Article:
6 Ways To Prepare For A Foster Cat

Shelters across the country have a steady and critical need for foster homes. Opening up your home to a foster cat makes room for your local shelter to rescue more cats and can give a second chance to a cat who can’t thrive in a shelter environment. Fostering, of course, can help and heal you just as much as the cats you save. In fact, for many people, fostering may be a better option than the longterm commitment of adopting a cat.

Fostering isn’t as easy as simply picking a cat up from the shelter and bringing her home. There are some steps you can take to make your home, your temporary cat, and yourself more safe and comfortable during her stay.

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1. Cat-proof your home

Everything from an exposed power cord to a stray hair tie can pose a danger to a cat. This article from The Humane Society of the United States has great ideas for how to Cat-Proof Your Home in 12 Easy Steps. Kittens, who are tinier and more mischievous by nature, will require some extra preparation.

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2. Prepare a private room with all necessities

Make sure you have all of the necessities before you bring your foster cat into your home. Not having immediate access to a litter box, food, or water will only make an already stressful situation more stressful for her. A private room where she can hide out for a couple days while she adjusts to all of the new sounds and smells of your home will help ease her anxiety. This quiet, private room should contain a clean litter box, food, fresh water, a scratching post, a cat bed, and toys.

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3. Be generous with the treats 

Treats are a great way to help your foster cat associate you with something positive, especially in the beginning when she’ll be unsure of her new surroundings.

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4. Be intentional about how you introduce resident animals

When you bring a foster cat into your home, it’s wise to keep her separated from your resident cats for at least a few days. This separation will give her a chance to get used to the sounds and smells of your home before having to deal with the complexities of cat relationships.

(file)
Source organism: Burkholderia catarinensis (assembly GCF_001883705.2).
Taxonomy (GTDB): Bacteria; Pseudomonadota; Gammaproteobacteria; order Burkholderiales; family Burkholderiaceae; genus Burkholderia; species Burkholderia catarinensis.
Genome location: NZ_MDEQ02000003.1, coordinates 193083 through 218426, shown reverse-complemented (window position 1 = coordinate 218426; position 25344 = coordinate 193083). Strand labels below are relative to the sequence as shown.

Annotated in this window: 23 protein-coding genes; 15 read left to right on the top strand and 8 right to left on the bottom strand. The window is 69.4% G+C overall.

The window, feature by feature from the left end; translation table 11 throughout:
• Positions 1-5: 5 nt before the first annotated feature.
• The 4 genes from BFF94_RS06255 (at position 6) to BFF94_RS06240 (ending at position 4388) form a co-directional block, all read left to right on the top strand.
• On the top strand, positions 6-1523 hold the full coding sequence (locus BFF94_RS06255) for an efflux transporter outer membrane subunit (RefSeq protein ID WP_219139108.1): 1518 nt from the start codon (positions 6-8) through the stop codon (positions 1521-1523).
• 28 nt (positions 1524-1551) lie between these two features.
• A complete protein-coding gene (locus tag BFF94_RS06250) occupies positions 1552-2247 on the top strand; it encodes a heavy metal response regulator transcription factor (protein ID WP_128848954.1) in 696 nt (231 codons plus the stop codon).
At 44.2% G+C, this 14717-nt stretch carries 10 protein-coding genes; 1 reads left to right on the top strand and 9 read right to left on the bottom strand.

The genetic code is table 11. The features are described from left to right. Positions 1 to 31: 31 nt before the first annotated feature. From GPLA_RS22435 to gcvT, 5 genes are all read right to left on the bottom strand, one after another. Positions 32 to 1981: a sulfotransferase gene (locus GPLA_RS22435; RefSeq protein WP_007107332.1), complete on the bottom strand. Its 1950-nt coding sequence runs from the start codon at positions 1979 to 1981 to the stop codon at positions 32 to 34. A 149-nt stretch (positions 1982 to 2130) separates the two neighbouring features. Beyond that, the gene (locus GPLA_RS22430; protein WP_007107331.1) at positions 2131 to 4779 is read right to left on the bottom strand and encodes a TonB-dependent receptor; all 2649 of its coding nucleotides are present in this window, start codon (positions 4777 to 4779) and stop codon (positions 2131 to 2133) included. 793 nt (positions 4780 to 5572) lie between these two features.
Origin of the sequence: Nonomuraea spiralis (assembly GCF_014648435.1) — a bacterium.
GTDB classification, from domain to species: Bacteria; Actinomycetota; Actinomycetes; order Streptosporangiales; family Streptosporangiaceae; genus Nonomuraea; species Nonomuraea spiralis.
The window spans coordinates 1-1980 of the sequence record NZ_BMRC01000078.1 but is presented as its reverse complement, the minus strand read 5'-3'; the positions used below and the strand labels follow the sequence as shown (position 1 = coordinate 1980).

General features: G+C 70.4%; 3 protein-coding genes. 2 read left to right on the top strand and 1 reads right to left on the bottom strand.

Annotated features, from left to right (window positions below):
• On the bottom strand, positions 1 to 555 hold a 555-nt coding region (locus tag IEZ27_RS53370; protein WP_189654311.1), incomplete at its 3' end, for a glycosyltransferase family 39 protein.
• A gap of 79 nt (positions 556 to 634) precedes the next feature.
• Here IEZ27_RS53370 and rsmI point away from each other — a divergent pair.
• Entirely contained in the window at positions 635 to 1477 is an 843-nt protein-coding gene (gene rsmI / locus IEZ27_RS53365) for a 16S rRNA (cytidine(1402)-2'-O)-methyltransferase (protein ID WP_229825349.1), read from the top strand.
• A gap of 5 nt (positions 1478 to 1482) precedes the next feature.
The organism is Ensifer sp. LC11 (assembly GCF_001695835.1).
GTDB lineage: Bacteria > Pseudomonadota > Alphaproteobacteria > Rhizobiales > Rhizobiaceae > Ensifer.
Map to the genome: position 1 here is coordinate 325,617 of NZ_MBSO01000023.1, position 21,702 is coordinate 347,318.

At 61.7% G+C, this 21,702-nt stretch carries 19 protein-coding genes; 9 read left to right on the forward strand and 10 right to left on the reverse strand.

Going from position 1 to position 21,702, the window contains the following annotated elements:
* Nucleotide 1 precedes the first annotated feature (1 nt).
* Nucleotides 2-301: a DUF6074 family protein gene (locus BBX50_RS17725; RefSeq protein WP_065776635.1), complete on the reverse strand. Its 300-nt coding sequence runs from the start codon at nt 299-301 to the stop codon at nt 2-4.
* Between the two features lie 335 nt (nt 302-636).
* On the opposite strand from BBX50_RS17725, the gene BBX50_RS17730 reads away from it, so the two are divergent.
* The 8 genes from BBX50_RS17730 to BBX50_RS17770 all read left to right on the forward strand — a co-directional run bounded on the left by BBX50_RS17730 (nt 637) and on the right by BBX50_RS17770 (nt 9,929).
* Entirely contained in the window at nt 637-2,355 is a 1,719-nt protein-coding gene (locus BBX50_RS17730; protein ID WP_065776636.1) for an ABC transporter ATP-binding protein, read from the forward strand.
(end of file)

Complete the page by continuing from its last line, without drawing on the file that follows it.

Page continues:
When you are ready to introduce your foster to your resident cats, there are some steps you can take to make the introduction as easy as possible with minimal stress. Since your foster cat may be staying with you for several weeks to several months, introduce her to your resident cats the same way you’d introduce a more longterm cat. The ASPCA has a great article about the proper way to do this.

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5. Have a decent amount of time and energy to devote

When you decide to become a foster parent, you are committing to devoting the time and energy necessary to create a stable, loving, healing, and enriching home. In addition to the basics like food, fresh water, and a clean litter box, you should plan to provide plenty of play, patience, and cuddles. If you are fostering kittens, you will need to devote extra time for socializing them.

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6. Have the ability to transport your foster cat to appointments

Depending on your foster cat’s specific situation, she may need to travel a bit during her stay with you. If she’s in foster care to heal from a surgery or illness, she may have progress check-ups with the shelter’s veterinarian. If you’re fostering kittens, they may need to be transported to get spayed/neutered and vaccinated. Even healthy cats may need to occasionally be transported to adoption events.

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